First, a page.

Image courtesy of Mohawk Group
The Abstract Artistry collection is produced in collaboration with ArtLifting, a platform to help artists struggling with housing insecurity or disabilities.

6 Products that Contribute to the Circular Economy

Dec. 6, 2022
From closed-loop manufacturing to supporting ethical labor laws and positively impacting communities, these manufacturers are making a difference in world around them.

Our industry is a dedicated one. The A&D world is continually finding new and innovative ways to not just lengthen the lifecycle of products, but also to make sure that loop stays closed so pieces continue to live on well beyond their original intent. That can take many forms and different methods of paying it forward around the circle, whether it’s through the innovative use of materials to lessen a product’s environmental footprint, supporting ethical labor laws or giving back to the community to positively impact people’s lives.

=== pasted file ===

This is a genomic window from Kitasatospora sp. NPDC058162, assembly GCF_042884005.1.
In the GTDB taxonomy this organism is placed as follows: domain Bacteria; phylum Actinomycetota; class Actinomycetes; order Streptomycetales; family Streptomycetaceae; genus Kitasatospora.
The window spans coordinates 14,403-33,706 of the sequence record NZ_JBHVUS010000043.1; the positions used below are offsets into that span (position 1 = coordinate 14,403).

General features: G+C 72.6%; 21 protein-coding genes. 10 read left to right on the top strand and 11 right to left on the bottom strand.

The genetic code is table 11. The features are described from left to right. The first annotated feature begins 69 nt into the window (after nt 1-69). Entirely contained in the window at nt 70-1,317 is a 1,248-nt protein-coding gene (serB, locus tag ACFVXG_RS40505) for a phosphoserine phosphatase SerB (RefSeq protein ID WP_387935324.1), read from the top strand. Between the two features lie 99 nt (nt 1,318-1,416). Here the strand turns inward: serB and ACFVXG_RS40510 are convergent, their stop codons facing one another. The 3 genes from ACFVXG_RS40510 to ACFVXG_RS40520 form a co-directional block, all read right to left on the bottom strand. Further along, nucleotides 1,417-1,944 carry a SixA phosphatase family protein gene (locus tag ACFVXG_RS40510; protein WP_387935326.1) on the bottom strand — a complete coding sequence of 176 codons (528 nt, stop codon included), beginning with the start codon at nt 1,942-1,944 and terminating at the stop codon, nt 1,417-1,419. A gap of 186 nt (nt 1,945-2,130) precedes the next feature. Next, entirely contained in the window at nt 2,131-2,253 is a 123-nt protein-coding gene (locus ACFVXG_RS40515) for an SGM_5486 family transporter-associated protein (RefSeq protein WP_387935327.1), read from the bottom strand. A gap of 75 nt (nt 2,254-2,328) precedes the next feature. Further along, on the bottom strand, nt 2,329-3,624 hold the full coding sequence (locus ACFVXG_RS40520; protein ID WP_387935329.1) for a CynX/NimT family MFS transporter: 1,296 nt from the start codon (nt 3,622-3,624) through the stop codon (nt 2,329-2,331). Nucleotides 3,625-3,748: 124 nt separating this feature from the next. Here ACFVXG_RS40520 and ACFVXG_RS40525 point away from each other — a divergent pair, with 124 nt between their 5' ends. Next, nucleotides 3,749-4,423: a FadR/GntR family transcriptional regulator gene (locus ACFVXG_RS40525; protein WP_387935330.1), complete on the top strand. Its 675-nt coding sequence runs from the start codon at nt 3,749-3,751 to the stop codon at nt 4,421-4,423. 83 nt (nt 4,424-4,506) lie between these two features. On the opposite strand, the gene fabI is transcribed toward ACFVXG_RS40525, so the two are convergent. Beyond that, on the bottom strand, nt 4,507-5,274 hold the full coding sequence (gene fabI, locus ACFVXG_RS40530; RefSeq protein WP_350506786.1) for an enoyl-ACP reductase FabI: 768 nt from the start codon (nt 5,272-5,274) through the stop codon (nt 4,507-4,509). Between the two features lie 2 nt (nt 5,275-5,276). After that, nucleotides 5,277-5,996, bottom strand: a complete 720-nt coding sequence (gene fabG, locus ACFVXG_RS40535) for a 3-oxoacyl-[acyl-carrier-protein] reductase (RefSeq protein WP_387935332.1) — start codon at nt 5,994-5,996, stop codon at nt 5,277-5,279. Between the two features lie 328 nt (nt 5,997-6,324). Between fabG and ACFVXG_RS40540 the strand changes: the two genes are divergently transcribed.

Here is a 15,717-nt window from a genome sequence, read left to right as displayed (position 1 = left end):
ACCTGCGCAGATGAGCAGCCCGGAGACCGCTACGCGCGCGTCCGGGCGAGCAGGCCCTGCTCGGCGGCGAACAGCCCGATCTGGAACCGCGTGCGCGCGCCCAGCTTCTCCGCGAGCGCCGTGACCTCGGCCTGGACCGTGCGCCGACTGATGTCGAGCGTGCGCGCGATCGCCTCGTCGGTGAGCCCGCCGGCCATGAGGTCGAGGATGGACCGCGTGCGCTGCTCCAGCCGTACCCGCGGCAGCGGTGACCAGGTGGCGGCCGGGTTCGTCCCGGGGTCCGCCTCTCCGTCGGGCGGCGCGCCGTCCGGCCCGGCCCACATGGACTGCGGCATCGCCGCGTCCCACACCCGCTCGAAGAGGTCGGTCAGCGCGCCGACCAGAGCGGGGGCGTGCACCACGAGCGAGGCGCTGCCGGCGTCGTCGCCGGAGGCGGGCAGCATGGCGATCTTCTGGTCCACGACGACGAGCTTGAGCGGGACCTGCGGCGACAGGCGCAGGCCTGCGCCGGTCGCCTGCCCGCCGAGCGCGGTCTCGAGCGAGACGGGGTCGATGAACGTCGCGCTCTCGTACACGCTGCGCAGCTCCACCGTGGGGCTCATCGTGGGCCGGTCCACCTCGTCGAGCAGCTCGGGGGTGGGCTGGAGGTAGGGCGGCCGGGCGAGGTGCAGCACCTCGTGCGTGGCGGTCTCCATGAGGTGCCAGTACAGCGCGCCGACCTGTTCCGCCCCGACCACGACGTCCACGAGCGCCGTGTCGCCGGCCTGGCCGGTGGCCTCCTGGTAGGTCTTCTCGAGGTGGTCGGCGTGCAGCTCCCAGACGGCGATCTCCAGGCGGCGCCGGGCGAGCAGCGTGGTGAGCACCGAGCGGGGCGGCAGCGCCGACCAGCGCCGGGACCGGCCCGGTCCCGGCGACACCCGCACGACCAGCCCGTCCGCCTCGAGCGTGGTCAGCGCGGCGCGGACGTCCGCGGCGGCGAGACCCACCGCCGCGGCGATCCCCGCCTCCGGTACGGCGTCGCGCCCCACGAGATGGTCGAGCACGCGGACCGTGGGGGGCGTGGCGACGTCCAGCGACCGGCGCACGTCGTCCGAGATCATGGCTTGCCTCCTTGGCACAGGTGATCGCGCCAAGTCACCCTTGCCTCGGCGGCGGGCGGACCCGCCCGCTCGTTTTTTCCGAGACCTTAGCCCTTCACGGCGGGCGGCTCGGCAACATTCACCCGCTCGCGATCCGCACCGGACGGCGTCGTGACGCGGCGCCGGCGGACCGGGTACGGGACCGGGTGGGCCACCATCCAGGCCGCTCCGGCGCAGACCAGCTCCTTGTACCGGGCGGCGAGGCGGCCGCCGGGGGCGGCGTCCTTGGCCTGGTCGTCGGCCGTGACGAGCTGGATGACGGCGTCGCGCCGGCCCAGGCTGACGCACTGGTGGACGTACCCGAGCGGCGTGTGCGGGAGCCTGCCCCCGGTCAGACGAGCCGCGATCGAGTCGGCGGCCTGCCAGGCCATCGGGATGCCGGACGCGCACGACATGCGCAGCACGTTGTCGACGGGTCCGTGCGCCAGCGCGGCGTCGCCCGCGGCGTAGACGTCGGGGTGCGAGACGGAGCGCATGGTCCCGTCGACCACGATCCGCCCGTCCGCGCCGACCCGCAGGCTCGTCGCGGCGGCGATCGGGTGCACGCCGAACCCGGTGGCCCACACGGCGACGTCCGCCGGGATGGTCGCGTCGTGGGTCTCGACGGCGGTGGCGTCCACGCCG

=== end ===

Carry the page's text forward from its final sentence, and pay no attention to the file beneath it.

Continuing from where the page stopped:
Regardless of how far-reaching a product’s impact is, if it contributes to the greater good in some way, we want to celebrate the manufacturer’s efforts because every small step can lead to meaningful change. Here’s a roundup of products that keep the circular economy moving in their own way.

Maya Romanoff

Stitched Vertical is one of a number of Maya Romanoff surfacing products from which a percentage of the sales goes to DIFFA’s Specify with Care program. Affiliates in this program help to make sure DIFFA has the resources to help HIV/AIDS organizations year-round. This is a hand-dyed paper embellished with tone-on-tone vertical stitching, designed by David Rockwell. It’s considered the next evolution of the Maya Romanoff Weathered Walls wallcovering that uses rich dyes to create striations of color to resemble lacquered leather.